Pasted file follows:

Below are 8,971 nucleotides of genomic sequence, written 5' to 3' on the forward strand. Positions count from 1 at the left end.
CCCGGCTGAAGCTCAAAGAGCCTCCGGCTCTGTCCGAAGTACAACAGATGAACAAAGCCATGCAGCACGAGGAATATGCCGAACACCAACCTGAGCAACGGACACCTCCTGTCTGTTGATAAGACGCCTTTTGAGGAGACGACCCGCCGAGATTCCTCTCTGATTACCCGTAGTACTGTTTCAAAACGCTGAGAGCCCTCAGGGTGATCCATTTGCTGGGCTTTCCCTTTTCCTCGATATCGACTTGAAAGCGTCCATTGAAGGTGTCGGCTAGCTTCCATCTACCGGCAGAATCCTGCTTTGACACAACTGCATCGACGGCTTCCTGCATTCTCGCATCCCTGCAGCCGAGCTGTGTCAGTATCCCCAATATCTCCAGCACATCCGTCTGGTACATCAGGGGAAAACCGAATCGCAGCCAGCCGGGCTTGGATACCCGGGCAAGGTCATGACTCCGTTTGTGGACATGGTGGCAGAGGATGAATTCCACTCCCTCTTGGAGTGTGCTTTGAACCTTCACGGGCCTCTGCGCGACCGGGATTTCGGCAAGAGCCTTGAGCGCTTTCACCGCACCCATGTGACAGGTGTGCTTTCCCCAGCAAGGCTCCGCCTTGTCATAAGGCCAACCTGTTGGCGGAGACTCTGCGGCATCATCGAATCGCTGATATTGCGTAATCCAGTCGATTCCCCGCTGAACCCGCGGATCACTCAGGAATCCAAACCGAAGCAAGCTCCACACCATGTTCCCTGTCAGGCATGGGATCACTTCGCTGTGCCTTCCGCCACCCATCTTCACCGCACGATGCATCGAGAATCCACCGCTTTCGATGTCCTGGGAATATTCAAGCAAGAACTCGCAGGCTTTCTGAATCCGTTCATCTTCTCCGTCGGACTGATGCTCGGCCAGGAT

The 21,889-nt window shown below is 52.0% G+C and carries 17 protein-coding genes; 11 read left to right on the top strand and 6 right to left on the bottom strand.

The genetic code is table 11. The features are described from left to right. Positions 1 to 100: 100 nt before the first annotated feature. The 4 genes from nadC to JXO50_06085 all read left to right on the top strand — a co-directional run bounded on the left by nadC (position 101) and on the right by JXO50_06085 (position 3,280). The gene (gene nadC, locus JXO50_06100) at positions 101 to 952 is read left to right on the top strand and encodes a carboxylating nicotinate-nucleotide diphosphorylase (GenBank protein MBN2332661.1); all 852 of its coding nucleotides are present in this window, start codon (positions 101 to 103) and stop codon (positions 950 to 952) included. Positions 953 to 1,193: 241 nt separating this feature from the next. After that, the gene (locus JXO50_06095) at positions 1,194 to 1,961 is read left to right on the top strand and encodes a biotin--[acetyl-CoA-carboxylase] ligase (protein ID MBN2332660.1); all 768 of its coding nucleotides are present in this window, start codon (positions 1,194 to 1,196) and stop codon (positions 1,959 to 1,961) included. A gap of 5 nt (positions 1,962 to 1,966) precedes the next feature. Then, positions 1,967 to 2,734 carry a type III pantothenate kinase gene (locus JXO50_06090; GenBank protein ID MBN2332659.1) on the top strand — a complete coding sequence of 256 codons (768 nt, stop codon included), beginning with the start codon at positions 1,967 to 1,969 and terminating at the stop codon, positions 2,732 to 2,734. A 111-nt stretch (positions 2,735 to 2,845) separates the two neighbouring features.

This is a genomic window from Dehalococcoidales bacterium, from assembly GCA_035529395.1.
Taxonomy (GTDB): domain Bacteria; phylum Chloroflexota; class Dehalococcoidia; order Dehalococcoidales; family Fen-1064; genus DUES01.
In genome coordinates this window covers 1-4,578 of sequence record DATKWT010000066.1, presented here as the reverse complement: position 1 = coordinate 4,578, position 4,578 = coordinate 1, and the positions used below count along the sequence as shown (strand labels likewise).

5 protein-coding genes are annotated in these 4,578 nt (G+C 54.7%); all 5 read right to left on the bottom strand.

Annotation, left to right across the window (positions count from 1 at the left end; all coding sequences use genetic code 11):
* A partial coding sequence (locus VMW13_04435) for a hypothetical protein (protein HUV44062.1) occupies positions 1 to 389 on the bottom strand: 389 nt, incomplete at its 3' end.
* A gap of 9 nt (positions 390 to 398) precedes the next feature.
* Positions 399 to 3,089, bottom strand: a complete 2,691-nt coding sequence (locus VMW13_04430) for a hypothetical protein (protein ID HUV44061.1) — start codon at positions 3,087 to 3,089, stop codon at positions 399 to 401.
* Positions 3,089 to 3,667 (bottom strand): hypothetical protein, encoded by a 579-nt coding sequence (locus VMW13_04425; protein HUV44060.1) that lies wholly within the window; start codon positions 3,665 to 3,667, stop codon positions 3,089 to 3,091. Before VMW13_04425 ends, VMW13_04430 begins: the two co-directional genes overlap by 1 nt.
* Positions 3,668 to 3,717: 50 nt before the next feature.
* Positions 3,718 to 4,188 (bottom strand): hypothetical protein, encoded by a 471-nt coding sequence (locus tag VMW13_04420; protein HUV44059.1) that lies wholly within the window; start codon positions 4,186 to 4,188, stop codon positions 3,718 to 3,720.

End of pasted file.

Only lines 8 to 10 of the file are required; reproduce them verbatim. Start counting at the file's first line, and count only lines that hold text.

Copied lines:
5 protein-coding genes are annotated in these 4,578 nt (G+C 54.7%); all 5 read right to left on the bottom strand.

Annotation, left to right across the window (positions count from 1 at the left end; all coding sequences use genetic code 11):
* A partial coding sequence (locus VMW13_04435) for a hypothetical protein (protein HUV44062.1) occupies positions 1 to 389 on the bottom strand: 389 nt, incomplete at its 3' end.